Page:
Robert Harneis – TDO -British Prime Minister Theresa May’s government has lost one vote in the House of Lords and will shortly lose another in her struggle to launch the United Kingdom’s departure from the European Union. The UK’s bizarre unelected second chamber has voted by 358 to 256 in support of an amendment to her bill to permit her to trigger Article 50 of the Treaty of Lisbon and begin negotiations with the European Union. The opposition vote demands that the government recognize the rights of 3 Million EU nationals living in the UK to stay there unconditionally. The government says they cannot agree to this until the EU, at the same time, agrees to the reciprocal right of 1.5 million British nationals to stay in the EU. There is little doubt that the amendment will be overturned when it comes back to the House of Commons.
More problematic is another amendment that will require the government to give parliament a ‘meaningful’ vote on the final severance terms that agreed with the EU. The government has put forward a simple bill giving it the power to ‘notify … the United Kingdom’s intention to withdraw from the EU’. Here there is likely to be a revolt by up to 30 government back benchers when the House of Commons votes. The government has an overall majority of 17. Pro-Europeans are in a majority in the British parliament. They claim they are trying to stop the government just walking away from Europe if negotiations fail.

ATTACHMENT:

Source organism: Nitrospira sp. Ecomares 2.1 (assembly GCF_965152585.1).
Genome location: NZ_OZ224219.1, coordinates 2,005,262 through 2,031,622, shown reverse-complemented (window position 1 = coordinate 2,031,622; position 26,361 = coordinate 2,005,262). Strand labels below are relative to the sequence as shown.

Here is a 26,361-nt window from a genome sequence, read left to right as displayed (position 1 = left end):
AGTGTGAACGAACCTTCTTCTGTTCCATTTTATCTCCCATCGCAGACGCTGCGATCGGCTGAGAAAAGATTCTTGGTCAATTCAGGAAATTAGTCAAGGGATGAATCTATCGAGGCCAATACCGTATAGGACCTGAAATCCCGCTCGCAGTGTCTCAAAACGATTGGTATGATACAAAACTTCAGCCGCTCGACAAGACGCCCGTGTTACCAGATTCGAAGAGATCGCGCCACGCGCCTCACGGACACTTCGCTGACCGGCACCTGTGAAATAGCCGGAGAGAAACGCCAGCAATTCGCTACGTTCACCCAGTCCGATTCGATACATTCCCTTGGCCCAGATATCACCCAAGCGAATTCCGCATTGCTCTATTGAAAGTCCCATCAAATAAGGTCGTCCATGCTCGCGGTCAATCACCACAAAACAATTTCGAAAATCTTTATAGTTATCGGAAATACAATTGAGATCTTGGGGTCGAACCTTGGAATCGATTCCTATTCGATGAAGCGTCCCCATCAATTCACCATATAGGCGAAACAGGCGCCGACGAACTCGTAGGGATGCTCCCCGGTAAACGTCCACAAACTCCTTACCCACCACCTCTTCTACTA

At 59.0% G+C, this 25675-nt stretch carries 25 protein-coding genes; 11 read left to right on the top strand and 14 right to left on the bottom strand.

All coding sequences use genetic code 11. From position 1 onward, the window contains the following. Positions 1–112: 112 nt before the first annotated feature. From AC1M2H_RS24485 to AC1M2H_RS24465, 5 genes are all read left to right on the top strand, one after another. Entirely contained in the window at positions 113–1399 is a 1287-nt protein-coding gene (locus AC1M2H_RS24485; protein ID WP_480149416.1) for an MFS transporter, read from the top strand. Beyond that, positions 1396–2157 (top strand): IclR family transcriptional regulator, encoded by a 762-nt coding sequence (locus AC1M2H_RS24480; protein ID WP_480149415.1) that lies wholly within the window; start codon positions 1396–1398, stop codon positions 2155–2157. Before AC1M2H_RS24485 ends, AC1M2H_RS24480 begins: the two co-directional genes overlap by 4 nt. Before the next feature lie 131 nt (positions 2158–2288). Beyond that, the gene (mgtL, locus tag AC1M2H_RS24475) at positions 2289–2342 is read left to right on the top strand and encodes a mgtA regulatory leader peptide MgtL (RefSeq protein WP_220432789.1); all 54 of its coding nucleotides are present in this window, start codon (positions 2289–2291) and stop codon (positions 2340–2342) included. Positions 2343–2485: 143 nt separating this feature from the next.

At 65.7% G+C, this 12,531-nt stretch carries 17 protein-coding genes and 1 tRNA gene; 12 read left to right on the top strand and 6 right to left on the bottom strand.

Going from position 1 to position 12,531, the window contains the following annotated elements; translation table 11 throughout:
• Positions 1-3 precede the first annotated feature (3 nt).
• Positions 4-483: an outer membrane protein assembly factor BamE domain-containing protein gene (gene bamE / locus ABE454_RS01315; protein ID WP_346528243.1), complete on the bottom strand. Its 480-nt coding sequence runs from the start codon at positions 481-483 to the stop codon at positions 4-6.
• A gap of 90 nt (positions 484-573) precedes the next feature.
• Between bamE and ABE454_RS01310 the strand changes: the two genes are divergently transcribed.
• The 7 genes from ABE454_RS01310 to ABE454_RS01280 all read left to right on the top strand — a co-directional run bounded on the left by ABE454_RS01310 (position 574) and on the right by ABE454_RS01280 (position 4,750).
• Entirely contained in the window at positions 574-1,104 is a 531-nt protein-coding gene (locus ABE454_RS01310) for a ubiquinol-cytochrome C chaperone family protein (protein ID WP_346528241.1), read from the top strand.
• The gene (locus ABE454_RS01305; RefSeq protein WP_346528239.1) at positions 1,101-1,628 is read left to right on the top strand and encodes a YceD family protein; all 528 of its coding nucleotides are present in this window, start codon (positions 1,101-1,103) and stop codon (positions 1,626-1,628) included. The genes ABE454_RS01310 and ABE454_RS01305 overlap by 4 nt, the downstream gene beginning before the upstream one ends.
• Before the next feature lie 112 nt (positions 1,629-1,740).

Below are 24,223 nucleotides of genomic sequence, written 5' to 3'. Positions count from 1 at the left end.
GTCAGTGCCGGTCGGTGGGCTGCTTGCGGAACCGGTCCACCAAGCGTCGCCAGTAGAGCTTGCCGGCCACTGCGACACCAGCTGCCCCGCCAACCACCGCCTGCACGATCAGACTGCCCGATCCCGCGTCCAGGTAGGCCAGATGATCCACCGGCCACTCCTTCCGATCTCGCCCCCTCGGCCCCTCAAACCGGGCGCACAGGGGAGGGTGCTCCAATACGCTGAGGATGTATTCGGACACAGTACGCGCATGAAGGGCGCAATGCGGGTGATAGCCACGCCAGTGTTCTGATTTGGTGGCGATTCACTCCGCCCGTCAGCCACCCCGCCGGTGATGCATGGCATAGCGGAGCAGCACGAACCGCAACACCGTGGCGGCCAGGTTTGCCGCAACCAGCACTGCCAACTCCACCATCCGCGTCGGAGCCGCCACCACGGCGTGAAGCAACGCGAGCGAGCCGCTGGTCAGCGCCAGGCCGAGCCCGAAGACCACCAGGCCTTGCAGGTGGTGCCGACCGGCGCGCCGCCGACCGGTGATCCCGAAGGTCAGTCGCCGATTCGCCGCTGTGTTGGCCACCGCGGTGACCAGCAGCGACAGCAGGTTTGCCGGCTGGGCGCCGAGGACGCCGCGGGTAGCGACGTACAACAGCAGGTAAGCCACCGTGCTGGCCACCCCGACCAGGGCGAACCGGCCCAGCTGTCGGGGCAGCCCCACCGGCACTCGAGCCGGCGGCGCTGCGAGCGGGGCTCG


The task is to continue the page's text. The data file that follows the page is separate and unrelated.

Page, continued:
Britain voted 52% to 48% to leave the European Union on 23 June. Executing that decision has highlighted a number of eccentricities of the British constitution. The government originally planned to trigger article 50 without consulting parliament under the Royal Prerogative. They were prevented from doing this by a decision of the British Supreme Court. In addition, because the second chamber, The House of Lords is appointed and not elected. As a result, there is no correlation between the government’s elected majority in the House of Commons and the balance in the House of Lords, where the government is in a minority. Notably the pro-EU Lib Dem party won only 9 seats in the House of Commons but has 102 votes in the House of Lords.
The government is anxious to have its hands as free as possible to press on with what will be difficult negotiations with Brussels and will seek to vote down the amendments. The ‘Remainers’ who actually are a majority in the House of Commons dare not defy the popular referendum result but wish to control the negotiations or,better still, so hamper them that Britain finds it difficult to make an effective and genuine break. The bill is scheduled to return to the House of Commons for a tense debate on 13 March.
Even if the government is successful in getting its bill through unchanged, there is a threat of further legal action in the courts to compel the government to allow a vote on the final negotiated settlement with the EU.